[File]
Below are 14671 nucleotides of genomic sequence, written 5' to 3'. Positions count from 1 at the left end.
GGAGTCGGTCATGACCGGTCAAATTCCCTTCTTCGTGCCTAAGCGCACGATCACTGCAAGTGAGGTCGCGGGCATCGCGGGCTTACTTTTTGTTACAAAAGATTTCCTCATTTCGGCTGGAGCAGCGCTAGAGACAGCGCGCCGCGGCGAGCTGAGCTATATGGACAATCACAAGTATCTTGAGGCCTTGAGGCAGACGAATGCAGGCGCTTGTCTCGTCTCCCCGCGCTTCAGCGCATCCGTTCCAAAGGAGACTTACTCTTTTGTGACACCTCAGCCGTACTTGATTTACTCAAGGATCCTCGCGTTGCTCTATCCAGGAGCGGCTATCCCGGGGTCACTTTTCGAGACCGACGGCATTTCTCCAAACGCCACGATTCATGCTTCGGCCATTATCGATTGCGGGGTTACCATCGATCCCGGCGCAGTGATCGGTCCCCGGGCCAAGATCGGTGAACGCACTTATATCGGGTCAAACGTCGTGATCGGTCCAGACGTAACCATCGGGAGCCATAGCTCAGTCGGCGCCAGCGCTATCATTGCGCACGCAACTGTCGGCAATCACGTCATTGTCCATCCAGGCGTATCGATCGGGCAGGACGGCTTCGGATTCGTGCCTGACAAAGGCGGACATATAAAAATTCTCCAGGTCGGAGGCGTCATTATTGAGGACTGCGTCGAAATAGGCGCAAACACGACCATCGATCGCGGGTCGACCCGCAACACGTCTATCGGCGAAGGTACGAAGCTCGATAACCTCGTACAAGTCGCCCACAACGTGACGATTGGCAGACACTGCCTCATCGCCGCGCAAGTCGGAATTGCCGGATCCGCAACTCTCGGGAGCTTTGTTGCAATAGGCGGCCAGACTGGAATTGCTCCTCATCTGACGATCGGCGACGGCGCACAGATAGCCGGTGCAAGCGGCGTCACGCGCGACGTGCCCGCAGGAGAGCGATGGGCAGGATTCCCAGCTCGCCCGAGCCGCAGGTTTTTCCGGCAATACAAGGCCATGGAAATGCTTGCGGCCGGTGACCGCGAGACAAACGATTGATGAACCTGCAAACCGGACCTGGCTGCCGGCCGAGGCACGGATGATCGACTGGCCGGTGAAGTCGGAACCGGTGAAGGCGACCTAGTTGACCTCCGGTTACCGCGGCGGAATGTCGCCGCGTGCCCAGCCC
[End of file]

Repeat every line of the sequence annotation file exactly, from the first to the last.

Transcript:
Below are 14671 nucleotides of genomic sequence, written 5' to 3'. Positions count from 1 at the left end.
GGAGTCGGTCATGACCGGTCAAATTCCCTTCTTCGTGCCTAAGCGCACGATCACTGCAAGTGAGGTCGCGGGCATCGCGGGCTTACTTTTTGTTACAAAAGATTTCCTCATTTCGGCTGGAGCAGCGCTAGAGACAGCGCGCCGCGGCGAGCTGAGCTATATGGACAATCACAAGTATCTTGAGGCCTTGAGGCAGACGAATGCAGGCGCTTGTCTCGTCTCCCCGCGCTTCAGCGCATCCGTTCCAAAGGAGACTTACTCTTTTGTGACACCTCAGCCGTACTTGATTTACTCAAGGATCCTCGCGTTGCTCTATCCAGGAGCGGCTATCCCGGGGTCACTTTTCGAGACCGACGGCATTTCTCCAAACGCCACGATTCATGCTTCGGCCATTATCGATTGCGGGGTTACCATCGATCCCGGCGCAGTGATCGGTCCCCGGGCCAAGATCGGTGAACGCACTTATATCGGGTCAAACGTCGTGATCGGTCCAGACGTAACCATCGGGAGCCATAGCTCAGTCGGCGCCAGCGCTATCATTGCGCACGCAACTGTCGGCAATCACGTCATTGTCCATCCAGGCGTATCGATCGGGCAGGACGGCTTCGGATTCGTGCCTGACAAAGGCGGACATATAAAAATTCTCCAGGTCGGAGGCGTCATTATTGAGGACTGCGTCGAAATAGGCGCAAACACGACCATCGATCGCGGGTCGACCCGCAACACGTCTATCGGCGAAGGTACGAAGCTCGATAACCTCGTACAAGTCGCCCACAACGTGACGATTGGCAGACACTGCCTCATCGCCGCGCAAGTCGGAATTGCCGGATCCGCAACTCTCGGGAGCTTTGTTGCAATAGGCGGCCAGACTGGAATTGCTCCTCATCTGACGATCGGCGACGGCGCACAGATAGCCGGTGCAAGCGGCGTCACGCGCGACGTGCCCGCAGGAGAGCGATGGGCAGGATTCCCAGCTCGCCCGAGCCGCAGGTTTTTCCGGCAATACAAGGCCATGGAAATGCTTGCGGCCGGTGACCGCGAGACAAACGATTGATGAACCTGCAAACCGGACCTGGCTGCCGGCCGAGGCACGGATGATCGACTGGCCGGTGAAGTCGGAACCGGTGAAGGCGACCTAGTTGACCTCCGGTTACCGCGGCGGAATGTCGCCGCGTGCCCAGCCC